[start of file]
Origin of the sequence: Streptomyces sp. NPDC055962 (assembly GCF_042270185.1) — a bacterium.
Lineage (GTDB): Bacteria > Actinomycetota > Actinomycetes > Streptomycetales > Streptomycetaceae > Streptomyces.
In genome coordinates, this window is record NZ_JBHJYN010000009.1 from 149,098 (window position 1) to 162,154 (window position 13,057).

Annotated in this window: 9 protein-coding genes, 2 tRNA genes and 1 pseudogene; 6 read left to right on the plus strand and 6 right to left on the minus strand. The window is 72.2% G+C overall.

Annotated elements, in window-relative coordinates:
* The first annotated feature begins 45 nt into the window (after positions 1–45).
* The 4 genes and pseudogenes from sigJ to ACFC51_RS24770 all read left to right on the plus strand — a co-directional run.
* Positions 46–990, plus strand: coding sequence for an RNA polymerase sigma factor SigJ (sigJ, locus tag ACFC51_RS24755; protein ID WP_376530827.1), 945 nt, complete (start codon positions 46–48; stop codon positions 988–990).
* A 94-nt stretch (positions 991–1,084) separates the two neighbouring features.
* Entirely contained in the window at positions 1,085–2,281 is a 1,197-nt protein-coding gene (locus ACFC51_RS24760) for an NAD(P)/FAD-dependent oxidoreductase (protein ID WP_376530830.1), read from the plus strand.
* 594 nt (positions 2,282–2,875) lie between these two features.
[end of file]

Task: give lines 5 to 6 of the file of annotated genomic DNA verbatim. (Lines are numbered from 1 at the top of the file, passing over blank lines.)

Annotated elements, in window-relative coordinates:
* The first annotated feature begins 45 nt into the window (after positions 1–45).